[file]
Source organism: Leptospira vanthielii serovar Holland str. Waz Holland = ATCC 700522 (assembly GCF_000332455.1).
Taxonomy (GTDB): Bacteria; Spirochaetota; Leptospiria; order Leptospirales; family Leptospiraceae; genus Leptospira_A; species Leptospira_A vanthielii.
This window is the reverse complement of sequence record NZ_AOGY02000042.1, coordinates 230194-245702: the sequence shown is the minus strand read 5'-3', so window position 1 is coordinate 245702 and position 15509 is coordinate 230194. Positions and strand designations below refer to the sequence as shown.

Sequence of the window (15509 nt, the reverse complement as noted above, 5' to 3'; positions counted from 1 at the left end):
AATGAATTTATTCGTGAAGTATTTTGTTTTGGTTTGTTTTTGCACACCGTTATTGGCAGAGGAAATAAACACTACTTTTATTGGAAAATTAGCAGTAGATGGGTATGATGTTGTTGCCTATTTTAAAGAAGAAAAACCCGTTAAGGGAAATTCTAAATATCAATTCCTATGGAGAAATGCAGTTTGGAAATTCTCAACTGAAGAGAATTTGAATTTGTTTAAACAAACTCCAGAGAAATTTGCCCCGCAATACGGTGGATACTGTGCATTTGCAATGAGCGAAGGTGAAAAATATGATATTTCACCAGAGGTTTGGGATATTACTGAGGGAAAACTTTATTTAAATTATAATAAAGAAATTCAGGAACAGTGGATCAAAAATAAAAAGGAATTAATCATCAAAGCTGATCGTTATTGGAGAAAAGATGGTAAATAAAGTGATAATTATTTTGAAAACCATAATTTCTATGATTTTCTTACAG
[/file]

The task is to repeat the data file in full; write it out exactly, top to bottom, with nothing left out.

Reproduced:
Source organism: Leptospira vanthielii serovar Holland str. Waz Holland = ATCC 700522 (assembly GCF_000332455.1).
Taxonomy (GTDB): Bacteria; Spirochaetota; Leptospiria; order Leptospirales; family Leptospiraceae; genus Leptospira_A; species Leptospira_A vanthielii.
This window is the reverse complement of sequence record NZ_AOGY02000042.1, coordinates 230194-245702: the sequence shown is the minus strand read 5'-3', so window position 1 is coordinate 245702 and position 15509 is coordinate 230194. Positions and strand designations below refer to the sequence as shown.

Sequence of the window (15509 nt, the reverse complement as noted above, 5' to 3'; positions counted from 1 at the left end):
AATGAATTTATTCGTGAAGTATTTTGTTTTGGTTTGTTTTTGCACACCGTTATTGGCAGAGGAAATAAACACTACTTTTATTGGAAAATTAGCAGTAGATGGGTATGATGTTGTTGCCTATTTTAAAGAAGAAAAACCCGTTAAGGGAAATTCTAAATATCAATTCCTATGGAGAAATGCAGTTTGGAAATTCTCAACTGAAGAGAATTTGAATTTGTTTAAACAAACTCCAGAGAAATTTGCCCCGCAATACGGTGGATACTGTGCATTTGCAATGAGCGAAGGTGAAAAATATGATATTTCACCAGAGGTTTGGGATATTACTGAGGGAAAACTTTATTTAAATTATAATAAAGAAATTCAGGAACAGTGGATCAAAAATAAAAAGGAATTAATCATCAAAGCTGATCGTTATTGGAGAAAAGATGGTAAATAAAGTGATAATTATTTTGAAAACCATAATTTCTATGATTTTCTTACAG